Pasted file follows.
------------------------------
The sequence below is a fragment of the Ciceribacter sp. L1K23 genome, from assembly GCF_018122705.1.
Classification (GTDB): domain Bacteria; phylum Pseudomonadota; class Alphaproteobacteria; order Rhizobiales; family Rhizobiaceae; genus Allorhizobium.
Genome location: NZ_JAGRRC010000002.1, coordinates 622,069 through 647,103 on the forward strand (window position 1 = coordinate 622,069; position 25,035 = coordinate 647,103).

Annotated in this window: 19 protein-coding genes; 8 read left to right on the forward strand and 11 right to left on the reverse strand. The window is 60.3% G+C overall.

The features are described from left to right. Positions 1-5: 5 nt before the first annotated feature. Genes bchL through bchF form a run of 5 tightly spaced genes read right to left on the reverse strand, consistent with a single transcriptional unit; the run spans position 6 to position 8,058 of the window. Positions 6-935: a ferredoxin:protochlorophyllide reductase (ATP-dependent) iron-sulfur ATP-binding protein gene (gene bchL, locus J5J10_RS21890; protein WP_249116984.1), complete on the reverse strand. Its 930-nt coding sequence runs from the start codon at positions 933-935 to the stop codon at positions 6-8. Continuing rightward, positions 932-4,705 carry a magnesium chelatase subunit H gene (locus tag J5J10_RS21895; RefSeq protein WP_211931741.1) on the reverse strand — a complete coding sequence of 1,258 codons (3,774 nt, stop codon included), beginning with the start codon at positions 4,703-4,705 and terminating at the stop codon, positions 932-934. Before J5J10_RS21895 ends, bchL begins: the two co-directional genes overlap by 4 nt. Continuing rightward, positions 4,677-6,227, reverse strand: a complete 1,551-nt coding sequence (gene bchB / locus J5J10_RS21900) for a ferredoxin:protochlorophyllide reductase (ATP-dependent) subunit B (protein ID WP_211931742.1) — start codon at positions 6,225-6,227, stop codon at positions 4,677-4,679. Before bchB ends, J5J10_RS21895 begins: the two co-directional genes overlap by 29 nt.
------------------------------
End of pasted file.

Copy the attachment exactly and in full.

The sequence below is a fragment of the Ciceribacter sp. L1K23 genome, from assembly GCF_018122705.1.
Classification (GTDB): domain Bacteria; phylum Pseudomonadota; class Alphaproteobacteria; order Rhizobiales; family Rhizobiaceae; genus Allorhizobium.
Genome location: NZ_JAGRRC010000002.1, coordinates 622,069 through 647,103 on the forward strand (window position 1 = coordinate 622,069; position 25,035 = coordinate 647,103).

Annotated in this window: 19 protein-coding genes; 8 read left to right on the forward strand and 11 right to left on the reverse strand. The window is 60.3% G+C overall.

The features are described from left to right. Positions 1-5: 5 nt before the first annotated feature. Genes bchL through bchF form a run of 5 tightly spaced genes read right to left on the reverse strand, consistent with a single transcriptional unit; the run spans position 6 to position 8,058 of the window. Positions 6-935: a ferredoxin:protochlorophyllide reductase (ATP-dependent) iron-sulfur ATP-binding protein gene (gene bchL, locus J5J10_RS21890; protein WP_249116984.1), complete on the reverse strand. Its 930-nt coding sequence runs from the start codon at positions 933-935 to the stop codon at positions 6-8. Continuing rightward, positions 932-4,705 carry a magnesium chelatase subunit H gene (locus tag J5J10_RS21895; RefSeq protein WP_211931741.1) on the reverse strand — a complete coding sequence of 1,258 codons (3,774 nt, stop codon included), beginning with the start codon at positions 4,703-4,705 and terminating at the stop codon, positions 932-934. Before J5J10_RS21895 ends, bchL begins: the two co-directional genes overlap by 4 nt. Continuing rightward, positions 4,677-6,227, reverse strand: a complete 1,551-nt coding sequence (gene bchB / locus J5J10_RS21900) for a ferredoxin:protochlorophyllide reductase (ATP-dependent) subunit B (protein ID WP_211931742.1) — start codon at positions 6,225-6,227, stop codon at positions 4,677-4,679. Before bchB ends, J5J10_RS21895 begins: the two co-directional genes overlap by 29 nt.